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Waves Hot and Cold in Big Games : But Four Returning Standouts Look to Turn Up the Heat

Times Staff Writer

Pepperdine’s play in the last two basketball games of the season--against New Mexico State and then the University of New Mexico in National Invitation Tournament road games--mirrored the way the team often performed in big games.

But the reflected images were sharply different.

In probably their best game of the year, the Waves easily defeated New Mexico State, 84-69, in the first round of the NIT.

Against the Aggies, they jumped out to a 7-0 lead, shared the ball and received balanced scoring from the regulars. They shot well (57%), controlled the tempo against a tough defense, extended their lead to 72-43 with 3:41 remaining and coasted home.

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In a second-round 86-69 loss to New Mexico, Pepperdine’s performance was similar to that of the first-round game--but in reverse.

The Waves fell behind, 15-5, played as individuals rather than as a team, and a couple of players wound up doing much of the scoring. Pepperdine shot poorly (37.7%), was controlled by a strong defense, fell behind by as many as 17 points late in the game and never got untracked.

There were games, of course, that fit neither of those patterns--games in which neither Pepperdine nor its opponent dominated from the outset. But there were at least five other contests against top opposition in which the Waves took charge early and five more against quality teams in which Pepperdine was led around by the nose.

Pepperdine dictated what went on in road wins over UC Irvine and Marshall and in home victories over Santa Clara, the University of San Francisco and Loyola Marymount.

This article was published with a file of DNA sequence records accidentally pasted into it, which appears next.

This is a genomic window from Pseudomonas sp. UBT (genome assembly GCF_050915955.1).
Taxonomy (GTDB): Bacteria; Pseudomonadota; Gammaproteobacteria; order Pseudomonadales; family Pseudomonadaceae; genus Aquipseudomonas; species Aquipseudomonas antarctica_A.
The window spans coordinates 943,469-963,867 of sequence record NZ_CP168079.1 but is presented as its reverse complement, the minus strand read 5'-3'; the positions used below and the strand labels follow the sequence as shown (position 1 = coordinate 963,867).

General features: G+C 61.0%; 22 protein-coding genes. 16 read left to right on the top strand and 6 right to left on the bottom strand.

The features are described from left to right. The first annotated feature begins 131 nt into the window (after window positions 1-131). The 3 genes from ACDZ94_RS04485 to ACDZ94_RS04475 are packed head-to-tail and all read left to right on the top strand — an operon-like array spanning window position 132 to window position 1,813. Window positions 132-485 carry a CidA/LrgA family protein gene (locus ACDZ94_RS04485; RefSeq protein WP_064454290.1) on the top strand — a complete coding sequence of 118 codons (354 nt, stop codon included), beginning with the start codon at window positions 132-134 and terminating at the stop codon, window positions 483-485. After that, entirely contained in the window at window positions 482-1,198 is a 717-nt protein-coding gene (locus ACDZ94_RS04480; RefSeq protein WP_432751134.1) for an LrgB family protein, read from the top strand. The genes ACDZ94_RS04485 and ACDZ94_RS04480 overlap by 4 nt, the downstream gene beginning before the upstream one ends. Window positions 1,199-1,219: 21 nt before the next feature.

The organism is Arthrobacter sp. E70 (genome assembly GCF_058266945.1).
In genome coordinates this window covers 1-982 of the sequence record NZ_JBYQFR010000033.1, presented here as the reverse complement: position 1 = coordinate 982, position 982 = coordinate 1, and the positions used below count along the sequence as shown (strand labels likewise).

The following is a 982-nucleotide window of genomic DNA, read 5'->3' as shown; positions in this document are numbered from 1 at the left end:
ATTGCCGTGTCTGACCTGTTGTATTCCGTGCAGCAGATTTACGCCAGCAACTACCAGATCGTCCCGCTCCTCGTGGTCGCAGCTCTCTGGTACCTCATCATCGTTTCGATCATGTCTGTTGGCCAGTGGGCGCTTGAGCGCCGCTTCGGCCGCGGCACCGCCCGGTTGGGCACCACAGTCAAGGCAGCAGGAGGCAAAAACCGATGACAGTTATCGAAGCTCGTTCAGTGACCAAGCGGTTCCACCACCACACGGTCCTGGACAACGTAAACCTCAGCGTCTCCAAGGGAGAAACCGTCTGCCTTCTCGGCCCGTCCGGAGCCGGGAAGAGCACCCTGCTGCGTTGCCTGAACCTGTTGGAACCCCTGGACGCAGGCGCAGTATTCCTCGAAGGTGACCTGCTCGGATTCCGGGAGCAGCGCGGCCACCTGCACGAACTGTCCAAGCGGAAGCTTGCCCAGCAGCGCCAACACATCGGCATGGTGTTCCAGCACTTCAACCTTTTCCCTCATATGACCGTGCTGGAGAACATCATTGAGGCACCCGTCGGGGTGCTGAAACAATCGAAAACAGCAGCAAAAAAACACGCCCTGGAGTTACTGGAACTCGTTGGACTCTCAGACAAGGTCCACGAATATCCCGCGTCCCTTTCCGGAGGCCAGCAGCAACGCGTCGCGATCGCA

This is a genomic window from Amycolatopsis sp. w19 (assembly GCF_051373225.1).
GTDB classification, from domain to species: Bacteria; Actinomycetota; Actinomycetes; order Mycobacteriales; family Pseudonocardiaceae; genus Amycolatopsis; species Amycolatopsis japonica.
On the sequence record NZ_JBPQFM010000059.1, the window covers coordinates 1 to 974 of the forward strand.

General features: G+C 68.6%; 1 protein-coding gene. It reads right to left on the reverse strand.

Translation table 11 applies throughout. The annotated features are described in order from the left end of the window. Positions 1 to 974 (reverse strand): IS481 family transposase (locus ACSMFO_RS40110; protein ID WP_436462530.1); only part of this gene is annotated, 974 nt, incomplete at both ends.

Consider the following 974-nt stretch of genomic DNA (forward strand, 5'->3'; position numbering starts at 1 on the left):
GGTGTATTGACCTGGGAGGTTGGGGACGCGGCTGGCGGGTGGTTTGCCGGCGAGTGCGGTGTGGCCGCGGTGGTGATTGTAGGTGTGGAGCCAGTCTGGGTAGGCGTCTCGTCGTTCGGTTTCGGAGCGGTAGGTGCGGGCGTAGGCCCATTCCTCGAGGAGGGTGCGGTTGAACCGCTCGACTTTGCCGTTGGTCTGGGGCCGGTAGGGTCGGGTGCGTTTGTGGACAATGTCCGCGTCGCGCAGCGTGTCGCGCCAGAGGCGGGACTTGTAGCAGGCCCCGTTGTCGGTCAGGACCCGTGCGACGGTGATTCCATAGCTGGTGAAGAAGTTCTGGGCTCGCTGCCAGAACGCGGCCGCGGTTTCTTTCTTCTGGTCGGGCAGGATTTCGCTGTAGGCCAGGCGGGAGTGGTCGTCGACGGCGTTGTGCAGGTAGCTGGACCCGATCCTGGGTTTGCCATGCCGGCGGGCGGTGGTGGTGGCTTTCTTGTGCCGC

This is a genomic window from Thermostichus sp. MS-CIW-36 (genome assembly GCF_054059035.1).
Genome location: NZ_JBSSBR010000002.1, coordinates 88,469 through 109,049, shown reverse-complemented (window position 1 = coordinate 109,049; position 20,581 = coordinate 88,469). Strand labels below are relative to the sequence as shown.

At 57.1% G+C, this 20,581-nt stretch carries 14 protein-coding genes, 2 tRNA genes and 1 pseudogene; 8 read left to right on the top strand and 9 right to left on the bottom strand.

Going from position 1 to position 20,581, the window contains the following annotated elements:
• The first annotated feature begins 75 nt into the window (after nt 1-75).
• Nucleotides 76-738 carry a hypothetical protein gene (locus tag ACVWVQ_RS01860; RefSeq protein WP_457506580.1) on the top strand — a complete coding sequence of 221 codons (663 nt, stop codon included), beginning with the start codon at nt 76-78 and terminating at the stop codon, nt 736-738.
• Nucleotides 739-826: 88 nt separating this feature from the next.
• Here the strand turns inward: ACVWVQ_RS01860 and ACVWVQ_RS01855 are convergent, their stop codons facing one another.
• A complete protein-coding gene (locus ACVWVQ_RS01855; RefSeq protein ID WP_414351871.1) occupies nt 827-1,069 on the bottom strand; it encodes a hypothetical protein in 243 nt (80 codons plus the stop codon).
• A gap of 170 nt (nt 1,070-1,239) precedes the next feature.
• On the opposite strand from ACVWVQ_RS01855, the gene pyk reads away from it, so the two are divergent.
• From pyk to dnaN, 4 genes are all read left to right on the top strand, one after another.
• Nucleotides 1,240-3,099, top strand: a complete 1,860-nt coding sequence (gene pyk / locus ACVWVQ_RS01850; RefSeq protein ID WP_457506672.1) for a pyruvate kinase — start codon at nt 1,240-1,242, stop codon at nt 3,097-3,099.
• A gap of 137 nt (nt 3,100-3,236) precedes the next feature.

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The Waves also were easy pickings in losses at Nevada Las Vegas, Loyola Marymount, St. Mary’s and Santa Clara and in a defeat at home by North Carolina.

But it still turned out to be Pepperdine’s best season since Coach Jim Harrick’s 1985-86 Waves finished with a 25-5 record.

The 1988-89 Waves were 20-13, tied Loyola Marymount for second place in the West Coast Athletic Conference and were 1-1 in the conference tournament.

In the NIT they won their first postseason game since Harrick’s 1982 team defeated Pittsburgh, 99-88, in the first round of the National Collegiate Athletic Assn. tournament.

Pepperdine was one of four WCAC teams to finish with 20 victories or more, the first time that happened in conference history. The other three were St. Mary’s (25-5), Loyola Marymount (20-11) and Santa Clara (20-11), and all four won berths in postseason play, another conference first.

The Waves accomplished all that under a head coach in his first year, Tom Asbury, who succeeded Harrick after he was named UCLA’s coach. Asbury, Harrick’s top assistant at Pepperdine for nine years, also installed a new offense, going from a high-post to a low-post attack.

The change from a familiar offensive set may have caused difficulties for a few players, at least during the early part of the season, but Asbury said the change was necessary.

“There was no way we could have run the same offense we had in the past and still have been productive,” he said. “If we hadn’t, we couldn’t have played (senior center Casey) Crawford and (freshman forward-center Geoff) Lear at all.”

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In explaining the switch before the season, Asbury said:

“When guys like Crawford play the high post, they have difficulty being a force offensively because all they are are catchers and passers.

“We need to get our big guys closer to the basket to do the things they are physically more capable of doing. Most big men have difficulty scoring from 15 or 16 feet and (in a low-post offense) they should also increase their rebounding because they’ll be closer.”

The new offense seemed to work for Crawford and Lear.